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compiling_on_linux

Compiling on Linux

Compiling software is the process of turning human-readable source code into machine code a computer can execute. Compiling Mixxx is fairly straightforward on Linux. The steps below outline what to do.

Install build dependencies

Mixxx relies on several external libraries for various features.

Debian / Ubuntu / Raspbian

If your distribution is Debian based (such as Ubuntu), you can install them by running:

sudo apt-get install g++ git scons libportmidi-dev libopusfile-dev \
  libshout-dev libtag1-dev libprotobuf-dev protobuf-compiler \
  libusb-1.0-0-dev libfftw3-dev libmad0-dev portaudio19-dev \
  libchromaprint-dev librubberband-dev libsqlite3-dev \
  libid3tag0-dev libflac-dev libsndfile-dev libupower-glib-dev \
  libavcodec-dev libavformat-dev libgl-dev liblilv-dev \
  libjack-dev libjack0 portaudio19-dev \
  libfaad-dev libmp4v2-dev libmp3lame-dev

Note: libfaad-dev libmp4v2-dev required for M4A support. The installation order is important.

If you are building the Mixxx master Git branch, additionally run:

sudo apt-get install qt5-default qtdeclarative5-dev libqt5opengl5-dev qtscript5-dev libqt5svg5-dev libqt5x11extras5-dev libvamp-sdk2v5 libhidapi-libusb0 libqt5sql5-sqlite libmodplug-dev

If you are building Mixxx 2.2 Git branch, additionally run:

sudo apt-get install qt5-default qtdeclarative5-dev libqt5opengl5-dev qtscript5-dev libqt5svg5-dev libqt5x11extras5-dev libqt5sql5-sqlite libmodplug-dev

If you are building Mixxx 2.1, additionally run:

sudo apt-get install libqt4-dev libqt4-sql-sqlite libqt4-opengl-dev libqt4-svg libqt4-xmlpatterns libqt4-sql

Fedora

On Fedora, enable the RPMFusion package repository. You only need to enable the free repository; the nonfree repository is not necessary for Mixxx. Then run:

su
[Enter the password for the user "root" at the prompt]
dnf groupinstall "Development Tools"
dnf install gcc-c++ lame-devel
dnf builddep mixxx

Arch & Derivatives

If you are developing in Arch, you should have the base-devel group installed.

The tools you are going to need for working with Mixxx are:

pacman -S git gcc

Alternatively, you can substitute gcc with clang.

You will also need SCons-2.* to build the project. Arch no longer provides scons-2.* in the repos and since mixxx's build system doesn't work with python3 you must use a standalone version.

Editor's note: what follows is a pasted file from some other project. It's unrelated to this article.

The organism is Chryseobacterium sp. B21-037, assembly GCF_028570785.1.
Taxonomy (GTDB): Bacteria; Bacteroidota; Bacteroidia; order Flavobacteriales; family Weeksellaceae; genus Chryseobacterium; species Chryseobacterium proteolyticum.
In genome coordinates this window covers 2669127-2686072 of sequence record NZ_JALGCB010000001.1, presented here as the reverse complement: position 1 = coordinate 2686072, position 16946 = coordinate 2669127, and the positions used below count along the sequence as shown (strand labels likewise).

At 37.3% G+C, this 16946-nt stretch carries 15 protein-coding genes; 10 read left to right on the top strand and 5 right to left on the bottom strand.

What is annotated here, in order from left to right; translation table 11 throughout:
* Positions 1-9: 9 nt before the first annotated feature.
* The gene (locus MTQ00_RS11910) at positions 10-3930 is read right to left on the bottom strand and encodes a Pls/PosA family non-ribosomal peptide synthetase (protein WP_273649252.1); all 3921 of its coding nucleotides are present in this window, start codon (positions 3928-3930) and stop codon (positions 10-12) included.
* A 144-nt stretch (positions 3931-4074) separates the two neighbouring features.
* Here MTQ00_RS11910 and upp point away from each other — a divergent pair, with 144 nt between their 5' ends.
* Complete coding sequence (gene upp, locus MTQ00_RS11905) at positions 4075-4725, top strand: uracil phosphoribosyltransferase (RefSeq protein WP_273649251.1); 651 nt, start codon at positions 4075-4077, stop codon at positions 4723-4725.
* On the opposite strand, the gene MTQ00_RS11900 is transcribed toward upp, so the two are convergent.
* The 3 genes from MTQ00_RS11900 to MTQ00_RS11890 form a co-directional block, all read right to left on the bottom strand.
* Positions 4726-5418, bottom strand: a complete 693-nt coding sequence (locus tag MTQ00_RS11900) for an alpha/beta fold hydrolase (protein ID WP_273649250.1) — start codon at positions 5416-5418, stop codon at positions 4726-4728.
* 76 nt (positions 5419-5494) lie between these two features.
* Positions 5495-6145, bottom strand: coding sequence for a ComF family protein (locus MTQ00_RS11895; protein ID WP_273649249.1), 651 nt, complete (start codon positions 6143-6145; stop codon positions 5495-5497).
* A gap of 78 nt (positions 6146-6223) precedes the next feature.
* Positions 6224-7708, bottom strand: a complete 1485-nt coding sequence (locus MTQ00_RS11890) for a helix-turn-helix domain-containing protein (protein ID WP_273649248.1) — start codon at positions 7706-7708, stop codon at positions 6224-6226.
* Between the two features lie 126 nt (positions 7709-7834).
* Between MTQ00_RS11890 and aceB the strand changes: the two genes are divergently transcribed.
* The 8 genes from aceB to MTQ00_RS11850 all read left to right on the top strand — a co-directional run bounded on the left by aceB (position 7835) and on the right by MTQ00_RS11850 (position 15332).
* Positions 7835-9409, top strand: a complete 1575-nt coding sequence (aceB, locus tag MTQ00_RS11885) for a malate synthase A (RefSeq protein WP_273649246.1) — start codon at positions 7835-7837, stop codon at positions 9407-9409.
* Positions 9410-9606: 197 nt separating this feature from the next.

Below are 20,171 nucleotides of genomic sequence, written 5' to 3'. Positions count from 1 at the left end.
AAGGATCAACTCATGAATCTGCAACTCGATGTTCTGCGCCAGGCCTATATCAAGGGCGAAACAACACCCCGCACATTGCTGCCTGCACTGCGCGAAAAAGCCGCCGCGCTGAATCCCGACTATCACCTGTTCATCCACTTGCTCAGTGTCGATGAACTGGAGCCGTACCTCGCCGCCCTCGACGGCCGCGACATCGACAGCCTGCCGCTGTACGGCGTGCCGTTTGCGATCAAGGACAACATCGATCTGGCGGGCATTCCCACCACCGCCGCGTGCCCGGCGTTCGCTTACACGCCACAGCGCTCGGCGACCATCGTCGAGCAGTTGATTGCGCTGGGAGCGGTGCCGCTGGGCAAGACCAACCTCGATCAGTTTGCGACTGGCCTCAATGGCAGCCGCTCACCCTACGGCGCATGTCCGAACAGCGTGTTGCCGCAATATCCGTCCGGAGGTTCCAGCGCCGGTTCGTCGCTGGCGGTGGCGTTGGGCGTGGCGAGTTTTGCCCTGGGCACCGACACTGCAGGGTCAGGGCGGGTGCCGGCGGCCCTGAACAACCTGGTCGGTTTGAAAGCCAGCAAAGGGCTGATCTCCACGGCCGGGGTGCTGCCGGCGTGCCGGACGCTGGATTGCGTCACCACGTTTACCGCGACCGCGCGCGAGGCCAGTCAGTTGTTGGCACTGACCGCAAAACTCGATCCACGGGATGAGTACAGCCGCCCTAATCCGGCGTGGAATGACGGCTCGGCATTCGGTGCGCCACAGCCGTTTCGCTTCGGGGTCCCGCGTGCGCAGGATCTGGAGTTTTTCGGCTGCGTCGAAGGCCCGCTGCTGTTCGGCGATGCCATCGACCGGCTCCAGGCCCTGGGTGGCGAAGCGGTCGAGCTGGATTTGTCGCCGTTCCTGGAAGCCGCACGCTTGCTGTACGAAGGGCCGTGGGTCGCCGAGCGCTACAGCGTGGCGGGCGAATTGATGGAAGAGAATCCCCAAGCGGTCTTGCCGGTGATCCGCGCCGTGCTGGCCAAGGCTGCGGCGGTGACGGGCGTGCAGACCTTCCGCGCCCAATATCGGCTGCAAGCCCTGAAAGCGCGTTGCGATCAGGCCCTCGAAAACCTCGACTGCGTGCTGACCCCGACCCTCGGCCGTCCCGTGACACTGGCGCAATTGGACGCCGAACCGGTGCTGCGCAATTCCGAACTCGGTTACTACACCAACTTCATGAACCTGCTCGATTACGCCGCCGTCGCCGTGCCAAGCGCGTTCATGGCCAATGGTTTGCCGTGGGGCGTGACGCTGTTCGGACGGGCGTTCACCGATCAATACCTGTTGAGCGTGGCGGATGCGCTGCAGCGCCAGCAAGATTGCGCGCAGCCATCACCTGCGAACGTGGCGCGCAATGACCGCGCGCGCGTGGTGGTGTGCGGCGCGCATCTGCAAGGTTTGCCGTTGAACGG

The workaround is quite easy, as mentioned at the top of this page:

Download a standalone version of SCons 2.5.1 from here and then do the following:

tar xzvf /path/to/scons-2.5.1.tar.gz scons-2.5.1/
mv scons-2.5.1 /path/to/where-you-want-it-to-live
 
# and then inside the cloned mixxx directory use it as such
python2 /path/to/where-you-want-it-to-live/script/scons ...

Then you just need the dependencies:

# install the dependencies
sudo pacman -S libid3tag libmad portaudio qt libogg \
libvorbis libsndfile portmidi libmp4v2 faad2 libshout \
taglib protobuf vamp-plugin-sdk rubberband \
chromaprint sqlite upower lilv lame

Non-system Qt

If your distribution's Qt package is older than the version required by Mixxx, download the latest Qt source code. For each Qt version, it is available at that link in a directory called “single” and has a filename like qt-everywhere-src-VERSION.tar.xz. Extract that archive and compile the source code:

tar xf qt-everywhere-src-VERSION.tar.xz
cd qt-everywhere-src-VERSION
./configure -prefix /path/to/install -system-sqlite -sql-sqlite -qt-zlib -opensource -confirm-license -nomake examples -nomake tests -skip qt3d -skip qtwebengine
gmake -j4 # replace 4 with however many threads your CPU can run. This will take a long time.
gmake install
export PKG_CONFIG_PATH=/path/to/install # otherwise scons will use your system Qt package

Other

For other distributions, you will need to install the following through your distribution's package manager. On most distributions, you will also need the corresponding -dev or -devel packages for each package. If you cannot find a package listed here that starts with “lib”, try searching for the package name without the “lib” prefix.

Get Mixxx

If you are still running as root from installing packages, return to using your normal unprivileged user account (press Ctrl + D or run exit).

If you want to compile Mixxx, you'll need to download the source code. Either grab the source for the latest release from our downloads page, or checkout a snapshot from our git repository:

To update to the latest version of a git branch, enter (cd into) the directory you cloned the git repository into and run git pull. Refer to Using Git for more details.

Compile and install

CMake

Mixxx uses the CMake build system as of Mixxx 2.3 (currently the master branch). Building and installing Mixxx follows the standard CMake procedures.

To build with CMake, first create a new directory and enter it. Typically it is in the top level of the Git repository, but it can be anywhere you want.

$ mkdir build
$ cd build

Now configure CMake. This only needs to be done once; you don't need to repeat it when you compile Mixxx again. This step checks if you have all the dependencies installed, similar to the configure script of GNU autotools. /usr is used as the installation path in this example, but you can set this to anywhere as long as your $PATH environment variable includes a bin directory under the installation path (/usr/bin if the installation path is /usr).

$ cmake -DCMAKE_INSTALL_PREFIX=/usr /path/to/mixxx/git/repository

Compile Mixxx. Set the --parallel option to the number of CPU cores you have. This will take a while, depending on the speed of your computer.

$ cmake --build . --parallel 2